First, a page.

I thought about that. Why, I asked myself take a fourteen-year-old boy who obviously was lying at his word? And after he gets to where he was going, give him a nothing job. Why did he have to apply if what was asked of him could be done by everyone? I felt in that statement of his was a mystery.

A few weeks after he left for this other camp, the remaining 10,000 Jews were shot in one day and buried in a mass grave. There was not one living survivor after his group left the camp. Why were these 500 allowed to leave?

“Why did you survive?” I asked him.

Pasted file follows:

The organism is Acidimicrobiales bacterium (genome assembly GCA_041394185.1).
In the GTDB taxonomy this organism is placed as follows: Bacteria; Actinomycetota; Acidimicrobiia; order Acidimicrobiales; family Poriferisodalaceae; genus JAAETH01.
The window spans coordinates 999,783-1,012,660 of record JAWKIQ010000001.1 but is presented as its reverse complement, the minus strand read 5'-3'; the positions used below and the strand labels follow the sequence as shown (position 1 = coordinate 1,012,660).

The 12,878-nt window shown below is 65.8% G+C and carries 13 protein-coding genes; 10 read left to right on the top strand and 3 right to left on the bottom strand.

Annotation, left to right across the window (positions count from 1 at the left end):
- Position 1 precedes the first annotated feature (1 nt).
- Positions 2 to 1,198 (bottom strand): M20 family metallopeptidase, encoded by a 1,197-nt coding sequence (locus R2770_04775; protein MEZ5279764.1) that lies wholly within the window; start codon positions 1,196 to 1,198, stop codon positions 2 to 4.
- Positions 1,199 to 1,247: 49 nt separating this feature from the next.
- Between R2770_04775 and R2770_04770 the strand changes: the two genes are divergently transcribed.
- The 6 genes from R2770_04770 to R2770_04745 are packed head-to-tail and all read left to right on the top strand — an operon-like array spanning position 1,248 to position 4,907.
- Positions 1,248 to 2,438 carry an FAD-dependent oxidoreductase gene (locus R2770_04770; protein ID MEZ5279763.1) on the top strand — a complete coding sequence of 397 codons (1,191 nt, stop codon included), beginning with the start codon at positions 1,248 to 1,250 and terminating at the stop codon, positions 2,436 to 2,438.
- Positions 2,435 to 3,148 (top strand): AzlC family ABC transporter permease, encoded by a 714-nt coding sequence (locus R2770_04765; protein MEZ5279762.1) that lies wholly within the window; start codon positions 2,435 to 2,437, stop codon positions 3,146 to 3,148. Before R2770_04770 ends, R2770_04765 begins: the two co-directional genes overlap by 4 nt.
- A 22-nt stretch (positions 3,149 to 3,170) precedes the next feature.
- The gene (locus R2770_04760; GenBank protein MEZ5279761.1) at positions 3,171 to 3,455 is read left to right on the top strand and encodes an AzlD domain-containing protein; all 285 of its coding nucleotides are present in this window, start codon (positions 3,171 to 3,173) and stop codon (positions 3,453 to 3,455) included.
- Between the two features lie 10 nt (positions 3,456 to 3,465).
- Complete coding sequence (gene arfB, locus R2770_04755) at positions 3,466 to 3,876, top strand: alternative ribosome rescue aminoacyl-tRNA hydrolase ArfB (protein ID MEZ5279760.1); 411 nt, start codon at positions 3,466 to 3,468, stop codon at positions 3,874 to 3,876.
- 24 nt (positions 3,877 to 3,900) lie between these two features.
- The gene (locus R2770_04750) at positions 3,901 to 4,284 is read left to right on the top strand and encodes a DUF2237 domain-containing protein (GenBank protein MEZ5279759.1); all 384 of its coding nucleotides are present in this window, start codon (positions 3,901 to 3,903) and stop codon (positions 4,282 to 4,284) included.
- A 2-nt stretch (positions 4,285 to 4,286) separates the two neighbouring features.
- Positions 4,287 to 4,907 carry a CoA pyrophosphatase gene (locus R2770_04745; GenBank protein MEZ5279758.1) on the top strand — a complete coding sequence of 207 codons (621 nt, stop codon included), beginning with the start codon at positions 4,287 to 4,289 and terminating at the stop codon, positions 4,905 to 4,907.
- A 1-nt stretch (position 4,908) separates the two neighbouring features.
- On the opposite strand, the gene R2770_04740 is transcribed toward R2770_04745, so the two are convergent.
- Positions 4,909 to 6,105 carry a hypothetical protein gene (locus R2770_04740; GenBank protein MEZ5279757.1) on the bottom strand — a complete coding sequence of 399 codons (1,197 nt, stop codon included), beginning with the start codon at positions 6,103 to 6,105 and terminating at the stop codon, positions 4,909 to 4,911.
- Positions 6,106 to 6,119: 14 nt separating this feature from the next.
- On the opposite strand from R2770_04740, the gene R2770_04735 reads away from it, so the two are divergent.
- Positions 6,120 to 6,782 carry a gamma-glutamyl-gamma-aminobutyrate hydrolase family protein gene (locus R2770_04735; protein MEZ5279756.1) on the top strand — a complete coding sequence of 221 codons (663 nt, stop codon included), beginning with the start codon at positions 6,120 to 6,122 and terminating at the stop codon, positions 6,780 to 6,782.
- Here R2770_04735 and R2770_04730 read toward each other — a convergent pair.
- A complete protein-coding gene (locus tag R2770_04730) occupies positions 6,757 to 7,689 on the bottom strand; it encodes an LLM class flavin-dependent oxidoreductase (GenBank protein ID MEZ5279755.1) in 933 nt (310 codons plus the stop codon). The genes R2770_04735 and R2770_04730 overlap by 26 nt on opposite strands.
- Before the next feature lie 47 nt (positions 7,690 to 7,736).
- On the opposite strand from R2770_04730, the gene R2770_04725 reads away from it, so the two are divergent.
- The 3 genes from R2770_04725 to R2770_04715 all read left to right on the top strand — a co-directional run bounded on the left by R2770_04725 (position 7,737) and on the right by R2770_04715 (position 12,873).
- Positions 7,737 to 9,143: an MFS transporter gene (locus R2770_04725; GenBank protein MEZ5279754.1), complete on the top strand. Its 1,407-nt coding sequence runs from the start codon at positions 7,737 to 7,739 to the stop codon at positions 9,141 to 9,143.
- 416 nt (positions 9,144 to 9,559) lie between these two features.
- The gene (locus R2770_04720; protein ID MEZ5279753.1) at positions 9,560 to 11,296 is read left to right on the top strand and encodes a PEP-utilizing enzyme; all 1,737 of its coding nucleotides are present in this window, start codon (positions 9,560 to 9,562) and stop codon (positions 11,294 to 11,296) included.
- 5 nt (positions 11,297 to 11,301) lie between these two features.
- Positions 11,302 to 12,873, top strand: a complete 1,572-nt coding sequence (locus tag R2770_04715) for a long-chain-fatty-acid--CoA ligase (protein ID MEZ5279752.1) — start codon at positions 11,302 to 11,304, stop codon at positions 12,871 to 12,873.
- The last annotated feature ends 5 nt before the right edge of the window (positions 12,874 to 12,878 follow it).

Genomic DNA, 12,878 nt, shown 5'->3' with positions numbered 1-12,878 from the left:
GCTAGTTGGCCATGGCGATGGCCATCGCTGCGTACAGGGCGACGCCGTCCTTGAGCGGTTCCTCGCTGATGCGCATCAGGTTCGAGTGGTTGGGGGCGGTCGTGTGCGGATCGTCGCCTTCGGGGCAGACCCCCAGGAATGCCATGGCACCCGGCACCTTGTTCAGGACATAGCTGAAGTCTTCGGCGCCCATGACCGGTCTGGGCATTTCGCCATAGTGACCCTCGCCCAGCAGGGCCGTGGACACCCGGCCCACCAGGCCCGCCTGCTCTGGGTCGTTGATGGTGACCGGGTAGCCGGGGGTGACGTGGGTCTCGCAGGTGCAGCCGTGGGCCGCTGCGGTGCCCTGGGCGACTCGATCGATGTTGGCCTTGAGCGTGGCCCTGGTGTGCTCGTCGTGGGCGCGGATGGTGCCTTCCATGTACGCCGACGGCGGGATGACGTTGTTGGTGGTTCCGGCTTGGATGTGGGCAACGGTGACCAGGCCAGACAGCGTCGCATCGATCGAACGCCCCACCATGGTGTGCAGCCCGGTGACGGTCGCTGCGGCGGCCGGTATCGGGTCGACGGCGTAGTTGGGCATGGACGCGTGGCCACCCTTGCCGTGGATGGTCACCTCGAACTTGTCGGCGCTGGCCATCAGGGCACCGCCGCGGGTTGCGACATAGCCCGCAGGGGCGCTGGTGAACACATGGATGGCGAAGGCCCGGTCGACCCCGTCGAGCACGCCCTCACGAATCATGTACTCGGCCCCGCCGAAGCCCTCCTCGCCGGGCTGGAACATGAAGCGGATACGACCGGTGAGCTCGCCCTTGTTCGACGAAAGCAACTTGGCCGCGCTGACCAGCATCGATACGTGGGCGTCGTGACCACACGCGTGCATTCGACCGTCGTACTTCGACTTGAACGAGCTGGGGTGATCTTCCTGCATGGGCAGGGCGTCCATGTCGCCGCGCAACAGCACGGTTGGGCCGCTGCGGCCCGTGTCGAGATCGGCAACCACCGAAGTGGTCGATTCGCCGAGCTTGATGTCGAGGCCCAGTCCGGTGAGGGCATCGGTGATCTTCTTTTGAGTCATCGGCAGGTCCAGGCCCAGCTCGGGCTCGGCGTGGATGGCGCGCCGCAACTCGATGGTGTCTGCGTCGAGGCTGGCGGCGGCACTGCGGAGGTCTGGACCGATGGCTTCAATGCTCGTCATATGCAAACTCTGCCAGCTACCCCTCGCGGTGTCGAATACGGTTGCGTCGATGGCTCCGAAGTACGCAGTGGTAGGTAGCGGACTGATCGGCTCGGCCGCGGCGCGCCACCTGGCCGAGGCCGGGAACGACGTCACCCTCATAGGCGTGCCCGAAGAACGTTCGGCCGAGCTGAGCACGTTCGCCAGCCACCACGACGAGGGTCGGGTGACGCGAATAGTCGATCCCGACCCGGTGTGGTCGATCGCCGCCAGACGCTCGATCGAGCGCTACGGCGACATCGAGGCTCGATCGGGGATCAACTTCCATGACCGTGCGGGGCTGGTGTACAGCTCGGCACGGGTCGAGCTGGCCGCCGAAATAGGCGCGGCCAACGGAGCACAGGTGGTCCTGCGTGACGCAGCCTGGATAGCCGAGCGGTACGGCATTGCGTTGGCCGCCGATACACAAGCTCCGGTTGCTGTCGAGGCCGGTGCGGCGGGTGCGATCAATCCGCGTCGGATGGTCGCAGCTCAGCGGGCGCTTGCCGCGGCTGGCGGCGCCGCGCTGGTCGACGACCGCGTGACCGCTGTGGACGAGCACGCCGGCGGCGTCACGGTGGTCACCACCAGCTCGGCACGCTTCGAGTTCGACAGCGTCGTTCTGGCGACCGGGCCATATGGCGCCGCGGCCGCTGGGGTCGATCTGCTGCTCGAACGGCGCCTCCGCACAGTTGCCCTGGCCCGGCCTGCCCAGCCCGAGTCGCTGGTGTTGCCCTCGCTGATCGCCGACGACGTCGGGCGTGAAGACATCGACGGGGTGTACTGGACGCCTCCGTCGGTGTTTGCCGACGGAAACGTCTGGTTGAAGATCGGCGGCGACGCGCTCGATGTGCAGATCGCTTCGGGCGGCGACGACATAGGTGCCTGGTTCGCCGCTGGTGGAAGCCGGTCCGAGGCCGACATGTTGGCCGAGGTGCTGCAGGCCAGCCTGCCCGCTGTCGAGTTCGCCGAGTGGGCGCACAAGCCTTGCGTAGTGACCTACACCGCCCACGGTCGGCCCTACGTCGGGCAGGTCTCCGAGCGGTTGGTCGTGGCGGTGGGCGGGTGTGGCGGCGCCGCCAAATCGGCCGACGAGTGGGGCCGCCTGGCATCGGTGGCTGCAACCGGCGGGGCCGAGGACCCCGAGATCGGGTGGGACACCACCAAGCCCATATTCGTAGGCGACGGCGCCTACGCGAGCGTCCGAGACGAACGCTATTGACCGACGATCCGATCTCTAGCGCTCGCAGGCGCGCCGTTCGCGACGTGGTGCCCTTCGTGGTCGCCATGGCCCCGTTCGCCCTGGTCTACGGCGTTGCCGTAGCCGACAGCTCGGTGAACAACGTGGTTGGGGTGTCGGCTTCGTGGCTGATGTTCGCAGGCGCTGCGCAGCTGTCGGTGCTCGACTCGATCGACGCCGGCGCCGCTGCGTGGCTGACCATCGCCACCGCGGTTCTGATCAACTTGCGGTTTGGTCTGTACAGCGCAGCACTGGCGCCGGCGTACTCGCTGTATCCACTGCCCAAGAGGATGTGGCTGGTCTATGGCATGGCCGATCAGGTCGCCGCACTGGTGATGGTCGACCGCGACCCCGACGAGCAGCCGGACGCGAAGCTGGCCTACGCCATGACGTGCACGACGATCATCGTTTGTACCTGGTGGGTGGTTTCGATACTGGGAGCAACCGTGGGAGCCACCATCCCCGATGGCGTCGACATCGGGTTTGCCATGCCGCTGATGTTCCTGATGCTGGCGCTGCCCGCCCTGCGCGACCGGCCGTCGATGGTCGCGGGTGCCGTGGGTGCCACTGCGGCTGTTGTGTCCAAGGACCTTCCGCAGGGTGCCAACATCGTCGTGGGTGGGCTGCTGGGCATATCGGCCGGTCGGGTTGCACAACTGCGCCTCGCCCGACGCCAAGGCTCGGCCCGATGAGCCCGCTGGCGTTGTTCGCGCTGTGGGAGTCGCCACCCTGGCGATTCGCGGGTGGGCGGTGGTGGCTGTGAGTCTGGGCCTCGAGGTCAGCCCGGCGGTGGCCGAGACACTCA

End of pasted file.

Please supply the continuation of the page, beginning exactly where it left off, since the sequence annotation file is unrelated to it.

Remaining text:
“Because I had mazel (luck). I was only fourteen. What did I know of politics? I had mazel.”

Was it luck? How does a writer go back into the past? H. G. Wells had his time machine. Stargate has its time wheel. I had the Internet, the library and my wife. It was my wife who uncovered a book with the answer – six months later.

A new book had been released revealing correspondence and first hand documentation about a German consortium that made bullets for profit. They used slave labour from all nationalities to manufacture their bullets, which cost them hardly anything. They fed them occasionally and the fatality rate was high. Very high. My wife brought home the book not knowing what it contained. I read everything I can on the Holocaust never knowing what tidbits I’ll uncover.